She then realized that she could take action independently and help the children at the border in the Tijuana areanwhere she grew up. She and her sister organized a donation drive that garnered support and they ended up having to rent a 25-foot truck to personally deliver the supplies. Inspired by the success of the event, she launched the organization and named it based on a sign she had brought to the Texas rally that read, “This is About Humanity.”

“Here we are four years later, and we’ve been able to raise money for asylum seekers, migrants, families separated, reunified families — all the way from Tijuana up to San Francisco,” she says. Not only is Collins using This is About Humanity to meet very real, practical needs of the immigrant community, but she’s also using it to educate and inform people about why immigration reform is crucial, and what each of us can do to help.

The aid coupled with education is the ultimate goal for the organization. “Trying to get people closer to the issue, more comfortable talking about it, and letting them see that it really is about humanity and people and families.” She emphasizes that those of us who haven’t been “materially affected” by political and social events and issues in the past five years are privileged, and that that can lead us to get stuck inside of our bubble, from which we can’t fully comprehend the often grave implications of some of the ways our country as a whole has shifted.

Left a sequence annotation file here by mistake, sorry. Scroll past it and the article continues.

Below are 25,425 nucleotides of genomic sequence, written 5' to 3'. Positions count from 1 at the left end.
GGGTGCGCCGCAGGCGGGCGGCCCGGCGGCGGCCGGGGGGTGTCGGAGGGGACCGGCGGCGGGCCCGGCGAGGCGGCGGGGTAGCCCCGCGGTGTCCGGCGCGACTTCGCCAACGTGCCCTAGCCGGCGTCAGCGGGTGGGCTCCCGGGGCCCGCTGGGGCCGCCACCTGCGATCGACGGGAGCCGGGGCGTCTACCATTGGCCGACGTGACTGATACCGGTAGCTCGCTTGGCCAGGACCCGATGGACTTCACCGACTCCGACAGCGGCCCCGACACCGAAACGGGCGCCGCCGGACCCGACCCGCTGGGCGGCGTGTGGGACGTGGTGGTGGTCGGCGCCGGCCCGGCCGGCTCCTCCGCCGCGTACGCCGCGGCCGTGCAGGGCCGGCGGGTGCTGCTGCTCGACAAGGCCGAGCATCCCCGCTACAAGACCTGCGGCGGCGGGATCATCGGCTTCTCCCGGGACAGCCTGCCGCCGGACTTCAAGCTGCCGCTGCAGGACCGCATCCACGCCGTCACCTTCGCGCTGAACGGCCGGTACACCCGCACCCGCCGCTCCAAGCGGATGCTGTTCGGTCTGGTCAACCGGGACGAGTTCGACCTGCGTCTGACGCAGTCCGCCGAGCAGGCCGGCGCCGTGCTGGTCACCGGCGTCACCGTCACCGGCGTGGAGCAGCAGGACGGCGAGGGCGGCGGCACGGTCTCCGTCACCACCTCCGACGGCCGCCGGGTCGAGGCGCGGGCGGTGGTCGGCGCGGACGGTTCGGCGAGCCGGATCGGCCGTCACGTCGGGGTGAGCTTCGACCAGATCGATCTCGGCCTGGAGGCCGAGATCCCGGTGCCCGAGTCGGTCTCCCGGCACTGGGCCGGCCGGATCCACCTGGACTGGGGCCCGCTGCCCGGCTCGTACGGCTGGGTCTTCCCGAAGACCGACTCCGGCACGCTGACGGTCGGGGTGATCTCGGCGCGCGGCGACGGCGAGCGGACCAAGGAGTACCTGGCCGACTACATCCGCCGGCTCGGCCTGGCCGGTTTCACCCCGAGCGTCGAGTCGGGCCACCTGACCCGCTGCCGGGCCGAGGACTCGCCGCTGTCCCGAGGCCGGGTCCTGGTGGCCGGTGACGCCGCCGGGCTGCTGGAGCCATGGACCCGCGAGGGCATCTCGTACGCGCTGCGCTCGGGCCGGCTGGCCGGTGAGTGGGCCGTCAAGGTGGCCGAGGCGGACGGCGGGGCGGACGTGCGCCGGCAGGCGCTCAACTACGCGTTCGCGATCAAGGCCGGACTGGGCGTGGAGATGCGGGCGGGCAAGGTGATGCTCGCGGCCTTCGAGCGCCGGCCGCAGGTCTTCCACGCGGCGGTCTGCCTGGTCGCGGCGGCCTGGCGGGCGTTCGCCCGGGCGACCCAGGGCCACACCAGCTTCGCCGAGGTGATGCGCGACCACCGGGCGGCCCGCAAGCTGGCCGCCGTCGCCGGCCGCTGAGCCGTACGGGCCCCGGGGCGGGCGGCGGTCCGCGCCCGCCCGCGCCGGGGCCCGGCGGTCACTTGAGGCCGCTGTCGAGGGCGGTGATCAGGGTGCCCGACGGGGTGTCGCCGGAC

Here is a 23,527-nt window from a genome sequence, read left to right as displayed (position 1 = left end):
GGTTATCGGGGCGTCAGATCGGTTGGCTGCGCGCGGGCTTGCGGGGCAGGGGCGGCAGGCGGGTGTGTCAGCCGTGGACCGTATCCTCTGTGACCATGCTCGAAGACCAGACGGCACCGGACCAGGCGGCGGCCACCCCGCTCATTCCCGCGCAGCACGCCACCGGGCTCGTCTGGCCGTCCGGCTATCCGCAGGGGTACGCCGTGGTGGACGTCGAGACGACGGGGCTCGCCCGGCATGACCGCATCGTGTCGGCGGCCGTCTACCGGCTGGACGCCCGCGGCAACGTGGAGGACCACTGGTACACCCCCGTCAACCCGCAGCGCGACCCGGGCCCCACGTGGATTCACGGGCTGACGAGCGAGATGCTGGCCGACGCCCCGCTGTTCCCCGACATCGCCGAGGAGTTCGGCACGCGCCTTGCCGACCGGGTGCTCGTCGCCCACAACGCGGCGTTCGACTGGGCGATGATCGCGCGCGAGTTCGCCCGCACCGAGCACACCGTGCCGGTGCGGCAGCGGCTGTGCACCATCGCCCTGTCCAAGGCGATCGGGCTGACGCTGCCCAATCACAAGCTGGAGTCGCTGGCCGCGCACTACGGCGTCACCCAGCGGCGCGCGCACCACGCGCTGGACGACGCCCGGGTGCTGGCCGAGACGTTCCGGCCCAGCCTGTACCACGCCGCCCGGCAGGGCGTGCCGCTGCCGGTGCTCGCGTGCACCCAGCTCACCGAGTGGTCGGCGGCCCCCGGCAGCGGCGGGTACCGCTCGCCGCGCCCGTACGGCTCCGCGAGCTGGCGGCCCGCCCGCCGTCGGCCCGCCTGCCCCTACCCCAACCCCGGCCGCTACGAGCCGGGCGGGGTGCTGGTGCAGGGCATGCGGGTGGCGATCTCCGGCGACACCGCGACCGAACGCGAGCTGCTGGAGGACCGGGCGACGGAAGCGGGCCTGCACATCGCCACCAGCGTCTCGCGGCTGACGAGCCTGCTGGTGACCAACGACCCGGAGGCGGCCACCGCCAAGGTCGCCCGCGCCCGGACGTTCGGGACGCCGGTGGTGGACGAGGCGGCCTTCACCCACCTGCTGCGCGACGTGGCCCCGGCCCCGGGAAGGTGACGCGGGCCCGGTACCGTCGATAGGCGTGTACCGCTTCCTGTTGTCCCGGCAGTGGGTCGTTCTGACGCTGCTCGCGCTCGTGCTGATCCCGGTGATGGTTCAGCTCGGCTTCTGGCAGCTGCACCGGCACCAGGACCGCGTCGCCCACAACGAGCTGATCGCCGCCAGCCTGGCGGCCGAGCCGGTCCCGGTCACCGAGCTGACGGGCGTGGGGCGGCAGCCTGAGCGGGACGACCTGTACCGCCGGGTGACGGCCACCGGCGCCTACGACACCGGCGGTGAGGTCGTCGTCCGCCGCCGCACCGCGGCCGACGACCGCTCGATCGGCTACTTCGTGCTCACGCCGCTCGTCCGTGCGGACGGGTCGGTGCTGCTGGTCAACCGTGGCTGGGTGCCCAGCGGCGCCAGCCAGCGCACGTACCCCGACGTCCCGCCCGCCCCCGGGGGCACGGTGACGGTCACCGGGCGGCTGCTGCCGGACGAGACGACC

“I think the mission has evolved because it really is about giving people permission to take action,” Collins says. “It’s really easy to feel paralyzed in this world and so I think This is About Humanity is saying, ‘you can do something, we can’t all do everything, but we can each definitely do something.'”

She describes This is About Humanity as the entry point. The organization hosts in-person and drive-through donation events, holiday parties for reunited families and asylum seekers, back-to-school events, community events, proximate trips to the border to chat with asylum seekers, etc, in various cities. All of which gives people the opportunity to help in a hands-on, practical way, but also gives them the opportunity to learn about the issues faced by immigrants and asylum seekers directly from those experiencing them. That in turn, Collins hopes will inspire volunteers to take further action and embolden them to be a part of changing the narrative.

“The truth is, they’re women and children, and they’re escaping really horrible circumstances, and it’s letting people hear that for themselves, and then being able to talk about it with their network,” Collins says. “Whether their network is their kids — which to me, is hugely important — or their network is their platform that has many followers, it’s really about empowering individuals to then take that message to the people in their lives”.